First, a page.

Poe’s Short Stories – “The Tell-Tale Heart” (1843)

An unnamed narrator opens the story by addressing the
reader and claiming that he is nervous but not mad. He says that
he is going to tell a story in which he will defend his sanity yet
confess to having killed an old man. His motivation was neither
passion nor desire for money, but rather a fear of the man’s pale
blue eye. Again, he insists that he is not crazy because his cool
and measured actions, though criminal, are not those of a madman.
Every night, he went to the old man’s apartment and secretly observed
the man sleeping. In the morning, he would behave as if everything
were normal. After a week of this activity, the narrator decides,
somewhat randomly, that the time is right actually to kill the old
When the narrator arrives late on the eighth night, though,
the old man wakes up and cries out. The narrator remains still,
stalking the old man as he sits awake and frightened. The narrator
understands how frightened the old man is, having also experienced
the lonely terrors of the night. Soon, the narrator hears a dull
pounding that he interprets as the old man’s terrified heartbeat.
Worried that a neighbor might hear the loud thumping, he attacks
and kills the old man. He then dismembers the body and hides the
pieces below the floorboards in the bedroom. He is careful not to
leave even a drop of blood on the floor. As he finishes his job,
a clock strikes the hour of four. At the same time, the narrator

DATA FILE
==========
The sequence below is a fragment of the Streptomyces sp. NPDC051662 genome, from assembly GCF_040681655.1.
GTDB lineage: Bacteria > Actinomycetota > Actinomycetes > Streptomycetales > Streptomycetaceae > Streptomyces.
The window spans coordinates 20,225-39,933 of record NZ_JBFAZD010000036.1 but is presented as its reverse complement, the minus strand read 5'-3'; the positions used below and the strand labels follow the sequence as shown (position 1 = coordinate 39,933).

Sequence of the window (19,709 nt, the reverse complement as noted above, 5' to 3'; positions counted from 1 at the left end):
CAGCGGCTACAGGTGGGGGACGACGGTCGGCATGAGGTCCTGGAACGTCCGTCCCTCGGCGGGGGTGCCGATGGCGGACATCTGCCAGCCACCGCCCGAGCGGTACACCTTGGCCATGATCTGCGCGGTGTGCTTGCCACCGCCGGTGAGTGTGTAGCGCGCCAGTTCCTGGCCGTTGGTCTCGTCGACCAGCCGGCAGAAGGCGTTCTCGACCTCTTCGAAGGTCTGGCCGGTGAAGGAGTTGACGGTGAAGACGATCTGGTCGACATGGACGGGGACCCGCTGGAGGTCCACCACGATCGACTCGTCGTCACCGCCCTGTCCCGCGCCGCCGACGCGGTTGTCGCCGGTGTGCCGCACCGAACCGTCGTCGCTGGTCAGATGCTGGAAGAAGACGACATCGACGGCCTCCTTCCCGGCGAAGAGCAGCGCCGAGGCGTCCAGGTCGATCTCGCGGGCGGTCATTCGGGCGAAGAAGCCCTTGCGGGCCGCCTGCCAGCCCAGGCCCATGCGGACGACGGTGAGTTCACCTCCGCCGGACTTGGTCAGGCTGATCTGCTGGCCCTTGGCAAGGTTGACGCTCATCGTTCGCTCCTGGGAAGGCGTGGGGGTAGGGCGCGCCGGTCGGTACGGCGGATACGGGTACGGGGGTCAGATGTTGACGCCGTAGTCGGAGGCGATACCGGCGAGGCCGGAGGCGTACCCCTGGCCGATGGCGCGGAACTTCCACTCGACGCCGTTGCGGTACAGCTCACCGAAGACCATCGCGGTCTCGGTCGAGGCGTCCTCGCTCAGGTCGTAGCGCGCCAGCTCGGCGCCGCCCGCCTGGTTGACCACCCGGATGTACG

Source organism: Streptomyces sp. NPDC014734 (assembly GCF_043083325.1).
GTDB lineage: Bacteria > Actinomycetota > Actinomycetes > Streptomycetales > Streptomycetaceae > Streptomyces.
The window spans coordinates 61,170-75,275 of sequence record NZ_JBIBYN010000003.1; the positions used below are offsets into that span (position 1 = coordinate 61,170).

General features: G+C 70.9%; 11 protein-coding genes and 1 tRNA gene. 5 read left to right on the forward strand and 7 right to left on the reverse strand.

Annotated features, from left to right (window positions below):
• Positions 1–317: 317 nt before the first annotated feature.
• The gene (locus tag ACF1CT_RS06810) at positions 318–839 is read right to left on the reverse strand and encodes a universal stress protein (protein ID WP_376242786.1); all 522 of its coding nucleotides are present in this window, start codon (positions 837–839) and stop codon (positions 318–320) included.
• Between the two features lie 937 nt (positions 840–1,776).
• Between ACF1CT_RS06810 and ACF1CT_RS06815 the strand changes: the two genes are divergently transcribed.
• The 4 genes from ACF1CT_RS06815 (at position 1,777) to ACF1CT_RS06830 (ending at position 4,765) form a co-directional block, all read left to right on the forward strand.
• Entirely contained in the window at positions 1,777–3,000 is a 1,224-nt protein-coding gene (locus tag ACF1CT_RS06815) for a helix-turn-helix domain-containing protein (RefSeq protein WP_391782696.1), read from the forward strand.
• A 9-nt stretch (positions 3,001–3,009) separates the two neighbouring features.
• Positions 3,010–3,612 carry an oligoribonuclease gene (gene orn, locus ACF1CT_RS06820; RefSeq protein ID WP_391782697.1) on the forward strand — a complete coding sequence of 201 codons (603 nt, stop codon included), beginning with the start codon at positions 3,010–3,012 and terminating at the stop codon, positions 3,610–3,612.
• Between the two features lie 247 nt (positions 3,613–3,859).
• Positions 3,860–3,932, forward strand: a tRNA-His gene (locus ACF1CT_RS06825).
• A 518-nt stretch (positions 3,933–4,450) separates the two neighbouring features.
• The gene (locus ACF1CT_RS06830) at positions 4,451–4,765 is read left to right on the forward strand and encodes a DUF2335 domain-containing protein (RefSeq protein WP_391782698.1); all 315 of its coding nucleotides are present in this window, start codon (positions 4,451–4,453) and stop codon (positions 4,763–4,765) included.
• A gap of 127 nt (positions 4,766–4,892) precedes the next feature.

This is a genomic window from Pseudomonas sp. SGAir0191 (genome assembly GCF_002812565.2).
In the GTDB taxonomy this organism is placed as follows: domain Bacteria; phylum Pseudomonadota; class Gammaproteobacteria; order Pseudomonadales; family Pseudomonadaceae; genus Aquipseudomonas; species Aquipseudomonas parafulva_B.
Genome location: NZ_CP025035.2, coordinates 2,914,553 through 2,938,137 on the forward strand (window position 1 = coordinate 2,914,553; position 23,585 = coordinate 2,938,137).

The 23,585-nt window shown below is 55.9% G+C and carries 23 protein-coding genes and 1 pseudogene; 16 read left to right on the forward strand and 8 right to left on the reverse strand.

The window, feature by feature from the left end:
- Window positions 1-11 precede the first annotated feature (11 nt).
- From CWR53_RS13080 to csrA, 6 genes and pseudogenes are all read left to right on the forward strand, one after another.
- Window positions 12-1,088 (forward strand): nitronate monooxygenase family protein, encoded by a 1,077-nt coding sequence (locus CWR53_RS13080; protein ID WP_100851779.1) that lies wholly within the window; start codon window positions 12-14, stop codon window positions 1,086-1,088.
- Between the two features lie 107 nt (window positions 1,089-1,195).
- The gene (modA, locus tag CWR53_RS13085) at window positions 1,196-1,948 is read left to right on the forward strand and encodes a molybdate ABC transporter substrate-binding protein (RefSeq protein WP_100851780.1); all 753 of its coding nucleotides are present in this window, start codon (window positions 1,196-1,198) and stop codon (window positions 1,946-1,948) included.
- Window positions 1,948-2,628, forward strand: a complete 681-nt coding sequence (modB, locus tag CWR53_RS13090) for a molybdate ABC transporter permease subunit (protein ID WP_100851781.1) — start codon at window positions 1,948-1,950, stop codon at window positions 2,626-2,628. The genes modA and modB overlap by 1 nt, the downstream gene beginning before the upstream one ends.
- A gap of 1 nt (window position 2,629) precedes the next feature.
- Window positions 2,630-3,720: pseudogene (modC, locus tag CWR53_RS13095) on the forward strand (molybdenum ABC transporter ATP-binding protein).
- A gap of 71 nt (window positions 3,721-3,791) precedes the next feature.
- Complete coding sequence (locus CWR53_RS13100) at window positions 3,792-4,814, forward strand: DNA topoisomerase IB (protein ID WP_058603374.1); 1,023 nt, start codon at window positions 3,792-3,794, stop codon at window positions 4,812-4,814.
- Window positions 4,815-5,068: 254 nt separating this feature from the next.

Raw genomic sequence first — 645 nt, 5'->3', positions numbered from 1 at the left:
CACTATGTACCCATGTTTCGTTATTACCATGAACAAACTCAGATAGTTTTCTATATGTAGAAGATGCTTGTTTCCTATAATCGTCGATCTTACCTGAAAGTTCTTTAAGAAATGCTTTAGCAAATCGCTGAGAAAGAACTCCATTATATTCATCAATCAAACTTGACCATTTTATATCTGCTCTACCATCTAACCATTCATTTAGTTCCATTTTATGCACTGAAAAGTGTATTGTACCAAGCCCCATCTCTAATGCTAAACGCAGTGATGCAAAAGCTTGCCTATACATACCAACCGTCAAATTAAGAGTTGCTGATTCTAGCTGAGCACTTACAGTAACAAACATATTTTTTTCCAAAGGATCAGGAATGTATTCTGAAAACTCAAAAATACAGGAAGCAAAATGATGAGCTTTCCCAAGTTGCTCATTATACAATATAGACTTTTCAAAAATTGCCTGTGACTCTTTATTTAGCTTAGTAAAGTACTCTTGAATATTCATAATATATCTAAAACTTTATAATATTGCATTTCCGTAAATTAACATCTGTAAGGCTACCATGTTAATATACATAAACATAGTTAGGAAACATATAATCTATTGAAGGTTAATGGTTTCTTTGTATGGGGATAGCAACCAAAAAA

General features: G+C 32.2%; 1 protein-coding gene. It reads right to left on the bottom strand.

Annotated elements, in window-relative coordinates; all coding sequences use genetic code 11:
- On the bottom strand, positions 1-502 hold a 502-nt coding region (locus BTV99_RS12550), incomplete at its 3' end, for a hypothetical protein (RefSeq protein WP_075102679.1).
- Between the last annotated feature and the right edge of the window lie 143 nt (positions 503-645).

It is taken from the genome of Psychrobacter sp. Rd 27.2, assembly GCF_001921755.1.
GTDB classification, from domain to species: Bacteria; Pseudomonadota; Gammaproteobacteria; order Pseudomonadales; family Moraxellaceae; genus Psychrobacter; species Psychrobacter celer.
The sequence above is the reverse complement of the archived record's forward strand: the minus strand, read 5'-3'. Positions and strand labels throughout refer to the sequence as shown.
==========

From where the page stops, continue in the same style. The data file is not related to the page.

hears a knock at the street door. The police have arrived, having
been called by a neighbor who heard the old man shriek. The narrator
is careful to be chatty and to appear normal. He leads the officers
all over the house without acting suspiciously. At the height of
his bravado, he even brings them into the old man’s bedroom to sit
down and talk at the scene of the crime. The policemen do not suspect
a thing. The narrator is comfortable until he starts to hear a low
thumping sound. He recognizes the low sound as the heart of the
old man, pounding away beneath the floorboards. He panics, believing
that the policemen must also hear the sound and know his guilt.
Driven mad by the idea that they are mocking his agony with their
pleasant chatter, he confesses to the crime and shrieks at the men
to rip up the floorboards.
Poe uses his words economically in the “Tell-Tale Heart”—it
is one of his shortest stories—to provide a study of paranoia and
mental deterioration. Poe strips the story of excess detail as a
way to heighten the murderer’s obsession with specific and unadorned
entities: the old man’s eye, the heartbeat, and his own claim to
sanity. Poe’s economic style and pointed language thus contribute
to the narrative content, and perhaps this association of form and
content truly exemplifies paranoia. Even Poe himself, like the beating
heart, is complicit in the plot to catch the narrator in his evil
As a study in paranoia, this story illuminates the psychological contradictions
that contribute to a murderous profile. For example, the narrator
admits, in the first sentence, to being dreadfully nervous, yet
he is unable to comprehend why he should be thought mad. He articulates
his self-defense against madness in terms of heightened sensory
capacity. Unlike the similarly nervous and hypersensitive Roderick
Usher in “The Fall of the House of Usher,” who admits that he feels
mentally unwell, the narrator of “The Tell-Tale Heart” views his